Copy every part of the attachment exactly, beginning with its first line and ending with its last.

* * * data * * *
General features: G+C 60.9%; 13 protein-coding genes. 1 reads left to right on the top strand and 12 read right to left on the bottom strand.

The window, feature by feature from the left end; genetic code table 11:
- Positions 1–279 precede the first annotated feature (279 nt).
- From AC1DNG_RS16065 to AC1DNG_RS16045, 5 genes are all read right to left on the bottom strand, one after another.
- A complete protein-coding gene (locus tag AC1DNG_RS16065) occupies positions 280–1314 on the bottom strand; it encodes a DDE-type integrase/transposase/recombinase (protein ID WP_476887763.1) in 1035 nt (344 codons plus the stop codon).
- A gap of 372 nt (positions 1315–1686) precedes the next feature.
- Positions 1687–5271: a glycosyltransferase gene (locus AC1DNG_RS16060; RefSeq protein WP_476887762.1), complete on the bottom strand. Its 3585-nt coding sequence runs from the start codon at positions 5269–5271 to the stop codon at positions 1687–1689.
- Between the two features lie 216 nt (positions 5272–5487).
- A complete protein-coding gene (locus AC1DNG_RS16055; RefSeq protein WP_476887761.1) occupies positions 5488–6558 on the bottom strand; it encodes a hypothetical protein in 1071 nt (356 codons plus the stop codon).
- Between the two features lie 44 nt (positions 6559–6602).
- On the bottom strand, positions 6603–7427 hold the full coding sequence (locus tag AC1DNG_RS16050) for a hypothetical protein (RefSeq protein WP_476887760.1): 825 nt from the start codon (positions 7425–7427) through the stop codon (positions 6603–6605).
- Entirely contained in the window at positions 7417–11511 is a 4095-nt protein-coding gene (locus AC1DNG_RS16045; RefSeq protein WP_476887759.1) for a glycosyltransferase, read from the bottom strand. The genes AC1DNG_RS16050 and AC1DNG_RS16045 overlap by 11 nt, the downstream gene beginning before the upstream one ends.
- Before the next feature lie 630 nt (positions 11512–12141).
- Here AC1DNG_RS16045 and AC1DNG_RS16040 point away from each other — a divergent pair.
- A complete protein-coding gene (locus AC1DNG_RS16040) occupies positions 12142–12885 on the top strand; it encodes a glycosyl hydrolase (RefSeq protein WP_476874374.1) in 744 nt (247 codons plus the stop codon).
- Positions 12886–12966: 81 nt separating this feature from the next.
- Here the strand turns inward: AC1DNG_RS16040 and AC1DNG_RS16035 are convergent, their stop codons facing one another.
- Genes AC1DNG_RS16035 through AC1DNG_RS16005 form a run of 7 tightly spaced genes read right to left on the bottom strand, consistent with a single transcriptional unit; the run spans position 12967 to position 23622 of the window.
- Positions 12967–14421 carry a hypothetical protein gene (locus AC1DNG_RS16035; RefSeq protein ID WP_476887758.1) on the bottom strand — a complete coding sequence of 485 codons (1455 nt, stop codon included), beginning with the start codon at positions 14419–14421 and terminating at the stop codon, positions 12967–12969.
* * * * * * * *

General features: G+C 60.9%; 13 protein-coding genes. 1 reads left to right on the top strand and 12 read right to left on the bottom strand.

The window, feature by feature from the left end; genetic code table 11:
- Positions 1–279 precede the first annotated feature (279 nt).
- From AC1DNG_RS16065 to AC1DNG_RS16045, 5 genes are all read right to left on the bottom strand, one after another.
- A complete protein-coding gene (locus tag AC1DNG_RS16065) occupies positions 280–1314 on the bottom strand; it encodes a DDE-type integrase/transposase/recombinase (protein ID WP_476887763.1) in 1035 nt (344 codons plus the stop codon).
- A gap of 372 nt (positions 1315–1686) precedes the next feature.
- Positions 1687–5271: a glycosyltransferase gene (locus AC1DNG_RS16060; RefSeq protein WP_476887762.1), complete on the bottom strand. Its 3585-nt coding sequence runs from the start codon at positions 5269–5271 to the stop codon at positions 1687–1689.
- Between the two features lie 216 nt (positions 5272–5487).
- A complete protein-coding gene (locus AC1DNG_RS16055; RefSeq protein WP_476887761.1) occupies positions 5488–6558 on the bottom strand; it encodes a hypothetical protein in 1071 nt (356 codons plus the stop codon).
- Between the two features lie 44 nt (positions 6559–6602).
- On the bottom strand, positions 6603–7427 hold the full coding sequence (locus tag AC1DNG_RS16050) for a hypothetical protein (RefSeq protein WP_476887760.1): 825 nt from the start codon (positions 7425–7427) through the stop codon (positions 6603–6605).
- Entirely contained in the window at positions 7417–11511 is a 4095-nt protein-coding gene (locus AC1DNG_RS16045; RefSeq protein WP_476887759.1) for a glycosyltransferase, read from the bottom strand. The genes AC1DNG_RS16050 and AC1DNG_RS16045 overlap by 11 nt, the downstream gene beginning before the upstream one ends.
- Before the next feature lie 630 nt (positions 11512–12141).
- Here AC1DNG_RS16045 and AC1DNG_RS16040 point away from each other — a divergent pair.
- A complete protein-coding gene (locus AC1DNG_RS16040) occupies positions 12142–12885 on the top strand; it encodes a glycosyl hydrolase (RefSeq protein WP_476874374.1) in 744 nt (247 codons plus the stop codon).
- Positions 12886–12966: 81 nt separating this feature from the next.
- Here the strand turns inward: AC1DNG_RS16040 and AC1DNG_RS16035 are convergent, their stop codons facing one another.
- Genes AC1DNG_RS16035 through AC1DNG_RS16005 form a run of 7 tightly spaced genes read right to left on the bottom strand, consistent with a single transcriptional unit; the run spans position 12967 to position 23622 of the window.
- Positions 12967–14421 carry a hypothetical protein gene (locus AC1DNG_RS16035; RefSeq protein ID WP_476887758.1) on the bottom strand — a complete coding sequence of 485 codons (1455 nt, stop codon included), beginning with the start codon at positions 14419–14421 and terminating at the stop codon, positions 12967–12969.